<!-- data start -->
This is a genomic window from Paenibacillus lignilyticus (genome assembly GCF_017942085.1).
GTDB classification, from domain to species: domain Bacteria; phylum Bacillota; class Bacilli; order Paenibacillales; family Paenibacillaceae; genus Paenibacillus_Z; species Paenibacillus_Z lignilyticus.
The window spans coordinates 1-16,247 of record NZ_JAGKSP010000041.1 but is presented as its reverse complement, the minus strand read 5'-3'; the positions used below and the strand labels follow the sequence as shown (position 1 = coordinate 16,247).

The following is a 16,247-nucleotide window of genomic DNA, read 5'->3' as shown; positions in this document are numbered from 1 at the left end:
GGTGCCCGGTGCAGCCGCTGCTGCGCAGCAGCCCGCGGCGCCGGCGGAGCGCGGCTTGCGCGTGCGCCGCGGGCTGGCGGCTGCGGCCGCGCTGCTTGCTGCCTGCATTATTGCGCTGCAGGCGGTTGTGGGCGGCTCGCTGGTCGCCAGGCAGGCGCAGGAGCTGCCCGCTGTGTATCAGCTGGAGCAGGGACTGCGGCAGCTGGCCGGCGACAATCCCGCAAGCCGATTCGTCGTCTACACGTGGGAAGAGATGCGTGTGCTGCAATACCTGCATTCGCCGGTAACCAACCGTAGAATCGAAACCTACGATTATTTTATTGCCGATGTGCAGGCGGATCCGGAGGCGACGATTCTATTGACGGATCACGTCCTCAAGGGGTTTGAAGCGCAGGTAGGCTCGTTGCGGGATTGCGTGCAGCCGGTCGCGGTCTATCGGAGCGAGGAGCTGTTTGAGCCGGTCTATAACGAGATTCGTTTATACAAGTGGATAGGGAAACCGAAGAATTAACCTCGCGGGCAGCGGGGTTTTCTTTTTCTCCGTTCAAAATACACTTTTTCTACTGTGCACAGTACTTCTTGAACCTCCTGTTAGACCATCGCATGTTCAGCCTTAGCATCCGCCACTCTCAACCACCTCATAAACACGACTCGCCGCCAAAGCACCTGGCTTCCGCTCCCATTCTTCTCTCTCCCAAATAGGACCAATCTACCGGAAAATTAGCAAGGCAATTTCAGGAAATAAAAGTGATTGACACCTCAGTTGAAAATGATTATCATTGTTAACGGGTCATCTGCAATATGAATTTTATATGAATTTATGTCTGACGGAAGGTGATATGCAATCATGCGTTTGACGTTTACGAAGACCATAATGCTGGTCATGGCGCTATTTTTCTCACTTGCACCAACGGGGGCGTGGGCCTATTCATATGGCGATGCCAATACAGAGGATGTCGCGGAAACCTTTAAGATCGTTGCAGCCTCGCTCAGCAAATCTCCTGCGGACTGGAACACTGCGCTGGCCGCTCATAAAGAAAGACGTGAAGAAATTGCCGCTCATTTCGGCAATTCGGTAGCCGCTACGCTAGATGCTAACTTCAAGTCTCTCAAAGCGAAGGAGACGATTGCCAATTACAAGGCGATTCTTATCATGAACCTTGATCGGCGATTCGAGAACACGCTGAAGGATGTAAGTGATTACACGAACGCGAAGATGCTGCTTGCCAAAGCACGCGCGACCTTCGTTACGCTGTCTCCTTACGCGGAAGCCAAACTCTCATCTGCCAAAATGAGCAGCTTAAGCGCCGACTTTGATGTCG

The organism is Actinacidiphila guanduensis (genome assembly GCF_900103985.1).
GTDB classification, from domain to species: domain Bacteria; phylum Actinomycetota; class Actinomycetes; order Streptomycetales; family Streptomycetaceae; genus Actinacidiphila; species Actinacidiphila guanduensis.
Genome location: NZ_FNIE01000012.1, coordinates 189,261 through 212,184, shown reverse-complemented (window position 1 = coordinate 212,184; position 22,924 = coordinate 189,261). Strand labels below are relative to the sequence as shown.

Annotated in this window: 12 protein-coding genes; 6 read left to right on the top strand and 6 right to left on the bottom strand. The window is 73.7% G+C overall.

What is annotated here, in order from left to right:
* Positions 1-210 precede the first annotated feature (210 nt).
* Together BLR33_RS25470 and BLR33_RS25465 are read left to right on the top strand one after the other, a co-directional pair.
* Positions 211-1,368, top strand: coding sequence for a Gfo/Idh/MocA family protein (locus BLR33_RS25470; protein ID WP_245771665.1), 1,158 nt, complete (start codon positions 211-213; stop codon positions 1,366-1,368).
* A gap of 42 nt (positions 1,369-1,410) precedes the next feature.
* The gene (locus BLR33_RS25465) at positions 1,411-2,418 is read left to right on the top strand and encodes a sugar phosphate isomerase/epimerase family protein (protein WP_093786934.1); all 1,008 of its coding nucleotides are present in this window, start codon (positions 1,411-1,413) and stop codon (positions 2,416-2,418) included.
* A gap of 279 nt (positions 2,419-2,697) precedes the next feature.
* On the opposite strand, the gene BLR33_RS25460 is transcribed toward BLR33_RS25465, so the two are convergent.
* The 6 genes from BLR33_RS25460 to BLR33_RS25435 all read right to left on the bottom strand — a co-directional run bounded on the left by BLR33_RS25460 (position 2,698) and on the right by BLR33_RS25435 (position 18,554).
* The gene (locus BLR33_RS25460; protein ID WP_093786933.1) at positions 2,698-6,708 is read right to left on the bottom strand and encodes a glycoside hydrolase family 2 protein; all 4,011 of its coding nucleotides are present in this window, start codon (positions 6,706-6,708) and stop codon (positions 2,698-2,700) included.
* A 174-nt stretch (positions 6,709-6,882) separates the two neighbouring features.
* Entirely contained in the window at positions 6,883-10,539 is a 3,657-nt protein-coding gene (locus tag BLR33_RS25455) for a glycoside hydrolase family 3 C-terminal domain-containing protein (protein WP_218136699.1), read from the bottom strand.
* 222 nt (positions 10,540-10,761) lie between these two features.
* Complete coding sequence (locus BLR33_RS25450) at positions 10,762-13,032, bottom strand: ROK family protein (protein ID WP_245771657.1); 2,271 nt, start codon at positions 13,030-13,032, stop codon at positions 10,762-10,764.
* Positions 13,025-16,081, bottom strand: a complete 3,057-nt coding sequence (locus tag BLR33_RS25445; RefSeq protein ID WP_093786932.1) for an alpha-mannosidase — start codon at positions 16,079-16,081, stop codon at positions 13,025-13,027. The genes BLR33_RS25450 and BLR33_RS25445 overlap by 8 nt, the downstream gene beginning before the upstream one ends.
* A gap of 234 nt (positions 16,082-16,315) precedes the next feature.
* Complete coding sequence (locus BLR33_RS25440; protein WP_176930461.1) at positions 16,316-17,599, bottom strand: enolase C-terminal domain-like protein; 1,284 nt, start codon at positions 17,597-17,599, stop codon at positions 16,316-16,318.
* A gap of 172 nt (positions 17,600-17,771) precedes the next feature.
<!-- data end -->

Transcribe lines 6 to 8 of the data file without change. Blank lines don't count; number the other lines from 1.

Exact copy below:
The organism is Actinacidiphila guanduensis (genome assembly GCF_900103985.1).
GTDB classification, from domain to species: domain Bacteria; phylum Actinomycetota; class Actinomycetes; order Streptomycetales; family Streptomycetaceae; genus Actinacidiphila; species Actinacidiphila guanduensis.
Genome location: NZ_FNIE01000012.1, coordinates 189,261 through 212,184, shown reverse-complemented (window position 1 = coordinate 212,184; position 22,924 = coordinate 189,261). Strand labels below are relative to the sequence as shown.